CML, TKI treatment and COVID-19 disease
Dr Delphine Rea, Saint-Louis University Hospital, Paris, France and Prof Rudiger Hehlmann on behalf of ELN/EHA-SWG for CML

  • Neither chronic phase CML nor BCR-ABL tyrosine kinase inhibitors (TKI) induce a state of clinically significant immune suppression and there are no data suggesting that chronic phase CML patients may be at higher risk of infection by the novel Coronavirus than the general population.

What to do in newly diagnosed CML?
In newly diagnosed CML, delayed introduction of TKI therapy is not recommended, as:
1. Uncontrolled leukocytosis might worsen lung damage / gas exchanges in case of severe COVID-19 disease
2. Delayed introduction of TKI may increase the risk of CML progression to advanced-phases.
However, extreme caution is advised during the first 3 months of TKI treatment as severe cytopenia may occur, thus increasing the risk of severe COVID-19 disease. Systematic test for infection at the time of CML diagnosis in the absence of symptoms may be ideal but should be discussed on a case-to case basis, depending on test availabilities, center/country policy.

What to do in TKI-treated CML patients?
Prophylactic interruption of TKI is not recommended as it may lead to loss of response and CML relapse/progression, especially if access to regular monitoring of CBC counts and BCR-ABL transcripts is altered by the epidemic context. In patients facing resistance or intolerance to current TKI, it is not recommended to delay a change in therapy as outcome may be jeopardized.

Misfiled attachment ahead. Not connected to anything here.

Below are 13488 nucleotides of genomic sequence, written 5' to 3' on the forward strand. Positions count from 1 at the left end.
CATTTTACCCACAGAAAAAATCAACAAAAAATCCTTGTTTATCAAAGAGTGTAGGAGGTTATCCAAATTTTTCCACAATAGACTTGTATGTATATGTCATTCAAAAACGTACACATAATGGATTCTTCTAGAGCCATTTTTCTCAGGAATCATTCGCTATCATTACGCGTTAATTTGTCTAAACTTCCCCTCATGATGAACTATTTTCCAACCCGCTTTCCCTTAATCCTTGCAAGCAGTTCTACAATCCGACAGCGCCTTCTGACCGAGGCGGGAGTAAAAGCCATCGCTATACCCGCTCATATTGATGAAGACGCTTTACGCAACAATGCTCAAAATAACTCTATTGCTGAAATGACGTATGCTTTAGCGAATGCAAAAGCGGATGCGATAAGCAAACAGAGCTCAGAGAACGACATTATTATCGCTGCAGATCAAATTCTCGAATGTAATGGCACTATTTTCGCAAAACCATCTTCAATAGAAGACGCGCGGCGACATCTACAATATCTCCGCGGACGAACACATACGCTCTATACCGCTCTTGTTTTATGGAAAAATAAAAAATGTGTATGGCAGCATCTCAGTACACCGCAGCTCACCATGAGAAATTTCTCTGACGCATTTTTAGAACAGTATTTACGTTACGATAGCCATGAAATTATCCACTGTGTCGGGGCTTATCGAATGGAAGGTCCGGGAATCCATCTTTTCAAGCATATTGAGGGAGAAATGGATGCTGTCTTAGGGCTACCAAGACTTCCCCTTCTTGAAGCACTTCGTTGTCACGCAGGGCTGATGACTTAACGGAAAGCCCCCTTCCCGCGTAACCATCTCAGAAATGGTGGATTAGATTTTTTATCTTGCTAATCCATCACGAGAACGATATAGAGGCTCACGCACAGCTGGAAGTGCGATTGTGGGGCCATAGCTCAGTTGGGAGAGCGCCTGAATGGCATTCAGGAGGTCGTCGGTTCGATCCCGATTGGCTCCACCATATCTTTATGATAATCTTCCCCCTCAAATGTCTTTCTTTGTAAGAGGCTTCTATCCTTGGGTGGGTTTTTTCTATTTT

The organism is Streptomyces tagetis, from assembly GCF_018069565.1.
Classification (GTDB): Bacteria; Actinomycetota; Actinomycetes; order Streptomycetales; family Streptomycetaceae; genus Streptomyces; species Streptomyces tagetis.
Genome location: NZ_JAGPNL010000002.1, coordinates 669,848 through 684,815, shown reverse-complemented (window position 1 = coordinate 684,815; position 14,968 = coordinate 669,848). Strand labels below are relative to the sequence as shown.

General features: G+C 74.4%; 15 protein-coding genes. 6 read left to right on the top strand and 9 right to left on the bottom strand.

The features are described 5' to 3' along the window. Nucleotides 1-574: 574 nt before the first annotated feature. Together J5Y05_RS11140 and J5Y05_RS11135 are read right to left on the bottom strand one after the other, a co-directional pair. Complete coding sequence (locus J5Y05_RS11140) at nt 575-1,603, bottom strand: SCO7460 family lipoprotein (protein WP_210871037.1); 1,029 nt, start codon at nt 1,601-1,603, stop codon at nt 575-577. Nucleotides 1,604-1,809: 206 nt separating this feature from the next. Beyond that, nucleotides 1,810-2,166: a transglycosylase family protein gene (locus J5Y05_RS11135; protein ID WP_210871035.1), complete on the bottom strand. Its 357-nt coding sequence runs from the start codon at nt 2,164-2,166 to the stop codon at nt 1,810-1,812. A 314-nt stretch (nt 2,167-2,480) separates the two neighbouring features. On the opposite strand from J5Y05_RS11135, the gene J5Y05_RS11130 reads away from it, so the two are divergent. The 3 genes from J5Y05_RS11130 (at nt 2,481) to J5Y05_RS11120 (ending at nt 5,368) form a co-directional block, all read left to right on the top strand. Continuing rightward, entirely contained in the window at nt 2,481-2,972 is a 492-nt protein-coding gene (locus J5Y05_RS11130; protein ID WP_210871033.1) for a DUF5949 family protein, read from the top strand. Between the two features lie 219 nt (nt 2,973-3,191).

What to do in CML patients in TFR?
CML patients who discontinued TKI therapy for less than 6 to 12 months and who do not have access to regular monitoring of CBC counts and BCR-ABL transcripts in an altered epidemic context are advised to rapidly discuss with their oncologist/hematologist the possibility to restart TKI treatment and postpone TKI discontinuation at the end of the novel Coronavirus epidemy. For the same reasons, TFR attempts during the epidemic phase should be postponed.

What to do in case of CML and symptoms compatible with COVID-19 disease?
Patients in TFR should be managed the same way as the general population. At present, we cannot assume that chronic phase CML patients on TKI are at higher risk of severe forms of the viral disease than the general population. Exceptions to this last statement may reside in:
1. Onset of severe cytopenia on TKI therapy during the early stages of treatment (see above)
2. Active TKI-induced hypersensitivity pneumonitis or other forms of iatrogenic lung damage.

 

  • In the presence of non-severe confirmed COVID-19 or symptoms compatible with non-severe COVID-19, systematic interruption of TKI treatment is not recommended. In case of severe COVID-19, TKI interruption should be discussed on a case-to case basis. Of note, we do not know whether duration of viral shedding in TKI-treated CML patients differs from that seen in the general population.  All TKI have the capacity to prolong the QTc interval and strongly interact with drugs such as chloroquine and azithromycin, 2 drugs that are currently evaluated against COVID-19. Combining these medications with TKI in the absence of medical prescription and supervision may lead to fatal torsade de pointe.